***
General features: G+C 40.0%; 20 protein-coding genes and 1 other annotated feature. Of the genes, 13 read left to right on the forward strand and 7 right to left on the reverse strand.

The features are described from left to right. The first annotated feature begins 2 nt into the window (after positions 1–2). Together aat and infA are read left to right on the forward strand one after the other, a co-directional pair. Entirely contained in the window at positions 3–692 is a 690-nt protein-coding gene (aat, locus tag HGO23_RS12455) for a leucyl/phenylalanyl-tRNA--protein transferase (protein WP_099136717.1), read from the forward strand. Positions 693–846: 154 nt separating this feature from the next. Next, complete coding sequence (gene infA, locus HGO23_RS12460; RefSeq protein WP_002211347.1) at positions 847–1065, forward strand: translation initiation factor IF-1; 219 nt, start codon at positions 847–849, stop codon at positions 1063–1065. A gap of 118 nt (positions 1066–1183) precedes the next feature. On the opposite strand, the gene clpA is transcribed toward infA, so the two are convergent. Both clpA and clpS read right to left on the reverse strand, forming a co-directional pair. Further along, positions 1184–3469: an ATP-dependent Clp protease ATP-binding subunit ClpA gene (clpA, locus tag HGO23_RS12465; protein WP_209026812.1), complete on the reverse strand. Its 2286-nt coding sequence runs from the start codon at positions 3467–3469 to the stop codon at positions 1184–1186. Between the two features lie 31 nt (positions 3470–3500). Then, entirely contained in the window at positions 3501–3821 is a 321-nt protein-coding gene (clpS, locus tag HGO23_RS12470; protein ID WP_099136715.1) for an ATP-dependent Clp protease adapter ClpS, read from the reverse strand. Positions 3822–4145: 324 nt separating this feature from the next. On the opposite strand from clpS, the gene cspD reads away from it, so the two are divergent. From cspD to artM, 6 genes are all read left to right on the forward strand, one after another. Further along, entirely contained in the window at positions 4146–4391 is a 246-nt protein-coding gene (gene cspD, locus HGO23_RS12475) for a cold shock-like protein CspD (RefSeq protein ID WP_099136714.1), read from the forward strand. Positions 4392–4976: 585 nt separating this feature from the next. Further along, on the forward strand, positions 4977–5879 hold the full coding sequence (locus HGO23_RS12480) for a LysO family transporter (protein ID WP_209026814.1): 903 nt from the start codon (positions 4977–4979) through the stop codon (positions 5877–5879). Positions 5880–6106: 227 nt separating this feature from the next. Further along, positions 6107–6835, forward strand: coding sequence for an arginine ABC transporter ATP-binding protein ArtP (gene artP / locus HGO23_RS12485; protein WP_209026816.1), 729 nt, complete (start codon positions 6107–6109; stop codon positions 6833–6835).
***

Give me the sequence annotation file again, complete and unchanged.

General features: G+C 40.0%; 20 protein-coding genes and 1 other annotated feature. Of the genes, 13 read left to right on the forward strand and 7 right to left on the reverse strand.

The features are described from left to right. The first annotated feature begins 2 nt into the window (after positions 1–2). Together aat and infA are read left to right on the forward strand one after the other, a co-directional pair. Entirely contained in the window at positions 3–692 is a 690-nt protein-coding gene (aat, locus tag HGO23_RS12455) for a leucyl/phenylalanyl-tRNA--protein transferase (protein WP_099136717.1), read from the forward strand. Positions 693–846: 154 nt separating this feature from the next. Next, complete coding sequence (gene infA, locus HGO23_RS12460; RefSeq protein WP_002211347.1) at positions 847–1065, forward strand: translation initiation factor IF-1; 219 nt, start codon at positions 847–849, stop codon at positions 1063–1065. A gap of 118 nt (positions 1066–1183) precedes the next feature. On the opposite strand, the gene clpA is transcribed toward infA, so the two are convergent. Both clpA and clpS read right to left on the reverse strand, forming a co-directional pair. Further along, positions 1184–3469: an ATP-dependent Clp protease ATP-binding subunit ClpA gene (clpA, locus tag HGO23_RS12465; protein WP_209026812.1), complete on the reverse strand. Its 2286-nt coding sequence runs from the start codon at positions 3467–3469 to the stop codon at positions 1184–1186. Between the two features lie 31 nt (positions 3470–3500). Then, entirely contained in the window at positions 3501–3821 is a 321-nt protein-coding gene (clpS, locus tag HGO23_RS12470; protein ID WP_099136715.1) for an ATP-dependent Clp protease adapter ClpS, read from the reverse strand. Positions 3822–4145: 324 nt separating this feature from the next. On the opposite strand from clpS, the gene cspD reads away from it, so the two are divergent. From cspD to artM, 6 genes are all read left to right on the forward strand, one after another. Further along, entirely contained in the window at positions 4146–4391 is a 246-nt protein-coding gene (gene cspD, locus HGO23_RS12475) for a cold shock-like protein CspD (RefSeq protein ID WP_099136714.1), read from the forward strand. Positions 4392–4976: 585 nt separating this feature from the next. Further along, on the forward strand, positions 4977–5879 hold the full coding sequence (locus HGO23_RS12480) for a LysO family transporter (protein ID WP_209026814.1): 903 nt from the start codon (positions 4977–4979) through the stop codon (positions 5877–5879). Positions 5880–6106: 227 nt separating this feature from the next. Further along, positions 6107–6835, forward strand: coding sequence for an arginine ABC transporter ATP-binding protein ArtP (gene artP / locus HGO23_RS12485; protein WP_209026816.1), 729 nt, complete (start codon positions 6107–6109; stop codon positions 6833–6835).